The Hubble Space Telescope accumulated approximately 555 hours of exposure time to capture this Hubble eXtreme Deep Field image. The area shown represents a seemingly empty patch of sky about the width of a toothpick when held at arm’s length. The picture contains only two foreground stars . Every other object is a galaxy. The most distant galaxies’ light is reddened by the expansion of the universe. We’re seeing light that left them 13.2 billion years ago.
Paul Sutter is an astrophysicist at The Ohio State University and the chief scientist at COSI Science Center. Sutter is also host of Ask a Spaceman, RealSpace, and COSI Science Now.
Spoiler alert: The universe is flat. But there’s a lot of subtlety packed into that innocent-looking statement. What does it mean for a 3D object to be “flat”? How do we measure the shape of the universe anyway? Since the universe is flat, is that…it? Is there anything else interesting to say?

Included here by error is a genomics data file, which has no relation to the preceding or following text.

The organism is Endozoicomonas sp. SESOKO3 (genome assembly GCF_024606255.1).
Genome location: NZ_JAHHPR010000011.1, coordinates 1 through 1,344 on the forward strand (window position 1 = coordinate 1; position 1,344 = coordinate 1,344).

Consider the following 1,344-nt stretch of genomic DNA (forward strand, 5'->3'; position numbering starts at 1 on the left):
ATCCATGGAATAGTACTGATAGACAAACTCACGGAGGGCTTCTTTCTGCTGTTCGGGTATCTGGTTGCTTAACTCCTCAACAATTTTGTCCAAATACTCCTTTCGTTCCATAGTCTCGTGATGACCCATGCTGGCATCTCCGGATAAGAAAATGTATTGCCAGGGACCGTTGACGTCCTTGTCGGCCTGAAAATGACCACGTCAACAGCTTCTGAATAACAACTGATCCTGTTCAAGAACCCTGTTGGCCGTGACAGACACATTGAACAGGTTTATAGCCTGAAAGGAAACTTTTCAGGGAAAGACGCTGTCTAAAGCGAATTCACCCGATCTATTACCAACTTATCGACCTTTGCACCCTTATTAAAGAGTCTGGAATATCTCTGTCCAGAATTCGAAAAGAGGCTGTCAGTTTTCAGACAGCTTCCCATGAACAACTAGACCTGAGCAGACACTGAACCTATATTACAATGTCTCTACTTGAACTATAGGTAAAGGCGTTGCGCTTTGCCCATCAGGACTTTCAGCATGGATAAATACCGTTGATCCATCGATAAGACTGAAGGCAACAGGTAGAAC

First, we need to define what we mean by flat. The screen you’re reading this on is obviously flat, and you know that the Earth is curved . But how can we quantify that mathematically? Such an exercise might be useful if we want to go around measuring the shape of the whole entire universe.
One answer lies in parallel lines. If you start drawing two parallel lines on your paper and let them continue on, they’ll stay perfectly parallel forever . That was essentially the definition of a parallel line for a couple thousand years, so we should be good.
Start at the equator and draw a couple parallel lines, each pointing directly north.
The opposite of the Earth’s curved shape is a saddle: on that surface, lines that start out parallel end up spreading apart from each other (in swanky mathematical circles this is known as “ultraparallel”).